# 2011 Laboratory B: Optical Dosimetry

##### GOAL: Examine the impact of source configuration and optical properties on the magnitude and spatial distribution of fluence within tissue

Select "Fluence/Interrogation Solver Panel". Note that this panel lists various types of source configuration and solver options.

#### I. Embedded Isotropic Point Source

Goal: This portion of the GUI Interaction is to examine the fluence distribution generated by an embedded isotropic point source located at a depth of l * in the medium

1. In the dropdown (Forward Model) select Standard Diffusion (Analytic - Isotropic Point Source).
2. In Solution Domain: Φ(ρ,z).
3. Use default values for Rho and Z Range.
4. In Optical Properties: enter μa = 0.01 mm-1, μ's = 1 mm-1. Note that μ's / μa = 100.
5. Click the "Generate Fluence/Interrogation Map" button at the bottom of the panel.
6. Examine the shape and magnitude with depth of the fluence distribution along the centerline.
7. Replot the fluence distribution for μa = 0.1 and 1 mm-1 and examine the effect of the increased absorption on the magnitude, axial and lateral penetration depths.
8. Now keep absorption constant at μa = 0.01 mm-1 and examine the effect of varying the reduced scattering coefficient μ's = 0.5, 1.0, and 1.5 mm-1 on the magnitude, axial and lateral penetration depths.

#### II. Distributed Point Source ("Pencil Beam")

Goal: This portion of the GUI Interaction is to examine how the fluence distribution is altered when replacing the embedded isotropic point source with a distributed line source that falls exponentially with depth with a constant decay rate of μ't which is equivalent to 1/l * .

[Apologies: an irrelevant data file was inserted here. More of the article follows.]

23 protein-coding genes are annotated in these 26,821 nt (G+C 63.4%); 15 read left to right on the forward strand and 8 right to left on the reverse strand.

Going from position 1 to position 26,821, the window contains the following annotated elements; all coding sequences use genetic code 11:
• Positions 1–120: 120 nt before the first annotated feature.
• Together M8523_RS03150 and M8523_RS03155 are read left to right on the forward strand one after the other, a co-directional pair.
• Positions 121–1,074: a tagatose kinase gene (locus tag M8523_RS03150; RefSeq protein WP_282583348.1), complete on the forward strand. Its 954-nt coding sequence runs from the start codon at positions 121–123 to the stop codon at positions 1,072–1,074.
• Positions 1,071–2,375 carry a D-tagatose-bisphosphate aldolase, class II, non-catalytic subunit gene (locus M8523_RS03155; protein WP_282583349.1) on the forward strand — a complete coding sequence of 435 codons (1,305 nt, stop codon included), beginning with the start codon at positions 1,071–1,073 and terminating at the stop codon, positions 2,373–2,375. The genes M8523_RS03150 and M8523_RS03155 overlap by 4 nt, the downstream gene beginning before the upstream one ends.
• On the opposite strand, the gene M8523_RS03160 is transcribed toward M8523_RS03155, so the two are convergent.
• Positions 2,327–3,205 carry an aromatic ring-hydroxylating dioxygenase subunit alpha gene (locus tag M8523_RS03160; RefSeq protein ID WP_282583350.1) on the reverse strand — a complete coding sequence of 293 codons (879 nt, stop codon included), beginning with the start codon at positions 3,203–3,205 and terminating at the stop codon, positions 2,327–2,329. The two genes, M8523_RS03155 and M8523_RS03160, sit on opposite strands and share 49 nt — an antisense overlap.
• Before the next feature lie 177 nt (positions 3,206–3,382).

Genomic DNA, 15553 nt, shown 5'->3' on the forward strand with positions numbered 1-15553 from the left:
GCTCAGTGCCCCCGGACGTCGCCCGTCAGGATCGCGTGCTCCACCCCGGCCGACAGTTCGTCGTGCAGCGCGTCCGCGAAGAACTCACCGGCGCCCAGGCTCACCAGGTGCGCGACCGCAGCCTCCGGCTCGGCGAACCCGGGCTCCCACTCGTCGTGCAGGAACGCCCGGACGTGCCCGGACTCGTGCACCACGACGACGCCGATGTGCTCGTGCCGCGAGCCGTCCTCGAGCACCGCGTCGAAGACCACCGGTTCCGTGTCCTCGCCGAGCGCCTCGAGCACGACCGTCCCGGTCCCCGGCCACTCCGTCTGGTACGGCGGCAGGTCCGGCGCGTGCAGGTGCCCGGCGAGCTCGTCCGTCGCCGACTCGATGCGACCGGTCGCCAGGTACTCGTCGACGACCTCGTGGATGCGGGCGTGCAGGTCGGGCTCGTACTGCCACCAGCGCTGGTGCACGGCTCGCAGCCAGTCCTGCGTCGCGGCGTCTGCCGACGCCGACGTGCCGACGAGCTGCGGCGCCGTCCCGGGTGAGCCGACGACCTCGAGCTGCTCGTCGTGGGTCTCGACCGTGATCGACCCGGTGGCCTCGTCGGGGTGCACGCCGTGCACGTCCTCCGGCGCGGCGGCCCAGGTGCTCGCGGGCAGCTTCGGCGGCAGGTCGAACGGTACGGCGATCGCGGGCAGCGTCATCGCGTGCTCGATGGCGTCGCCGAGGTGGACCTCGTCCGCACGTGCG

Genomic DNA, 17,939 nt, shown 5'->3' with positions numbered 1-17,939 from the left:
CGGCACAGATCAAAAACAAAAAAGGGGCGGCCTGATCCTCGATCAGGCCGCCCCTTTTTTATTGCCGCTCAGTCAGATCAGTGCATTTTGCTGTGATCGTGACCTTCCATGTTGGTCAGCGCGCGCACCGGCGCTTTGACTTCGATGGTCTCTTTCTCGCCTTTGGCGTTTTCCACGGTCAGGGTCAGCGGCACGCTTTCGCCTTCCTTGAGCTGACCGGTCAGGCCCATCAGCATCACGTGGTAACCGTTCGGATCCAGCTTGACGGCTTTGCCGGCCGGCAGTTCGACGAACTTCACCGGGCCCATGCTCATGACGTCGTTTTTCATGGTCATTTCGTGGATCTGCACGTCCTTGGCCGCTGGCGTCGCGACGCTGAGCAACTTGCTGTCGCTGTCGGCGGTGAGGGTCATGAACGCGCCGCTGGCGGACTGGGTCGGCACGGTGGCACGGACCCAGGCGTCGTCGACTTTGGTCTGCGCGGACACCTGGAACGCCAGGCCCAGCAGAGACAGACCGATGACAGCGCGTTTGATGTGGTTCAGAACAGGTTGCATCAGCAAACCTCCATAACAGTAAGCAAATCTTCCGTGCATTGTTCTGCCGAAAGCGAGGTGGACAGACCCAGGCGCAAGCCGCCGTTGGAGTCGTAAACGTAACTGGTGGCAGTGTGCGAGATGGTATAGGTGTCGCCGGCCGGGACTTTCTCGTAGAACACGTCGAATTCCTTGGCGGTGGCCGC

1. In the dropdown (Forward Model) select Standard Diffusion (Analytic - Distributed Point Source).
2. In Solution Domain: Φ(ρ,z).
3. Use default values for Rho and Z Range.
4. In Optical Properties: enter μa = 0.01 mm-1, μ's = 1 mm-1. Note that μ's / μa = 100.
5. Click the "Generate Fluence/Interrogation Map" button at the bottom of the panel.
6. Examine the shape and magnitude with depth of the fluence distribution along the centerline and also compare with results in Section I.
7. Replot the fluence distribution for μa = 0.1 and 1 mm-1 and examine the effect of the increased absorption on the magnitude, axial and lateral penetration depths.
8. Now keep absorption constant at μa = 0.01 mm-1 and examine the effect of varying the reduced scattering coefficient μ's = 0.5, 1.0, and 1.5 mm-1 on the magnitude, axial and lateral penetration depths.

#### III. Distributed Gaussian Beam Source

Goal: This portion of the GUI Interaction is to examine the impact of beam diameter on the amplitude and axial/lateral dispersion of the light in turbid tissues.

1. In the dropdown (Forward Model) select Standard Diffusion (Analytic - Distributed Gaussian Source).
2. In Solution Domain: Φ(ρ,z).
3. Use default values for Rho and Z Range.
4. In Optical Properties: enter μa = 0.01 mm-1, μ's = 1 mm-1. Note that μ's / μa = 100.
5. Select a Gaussian Beam Diameter of 0.2mm.
6. Click the "Generate Fluence/Interrogation Map" button at the bottom of the panel.
7. Keeping the μ's value fixed, plot the fluence distribution for μa = 0.1 and 1 mm-1 and examine the effect of the increased absorption on the magnitude, axial and lateral penetration depths of the fluence distribution.
8. Now set the absorption coefficient, μa = 0.01 mm-1 and examine the effect of varying the reduced scattering coefficient μ's = 0.5, 1.0, and 1.5 mm-1 on the magnitude, axial and lateral penetration depths.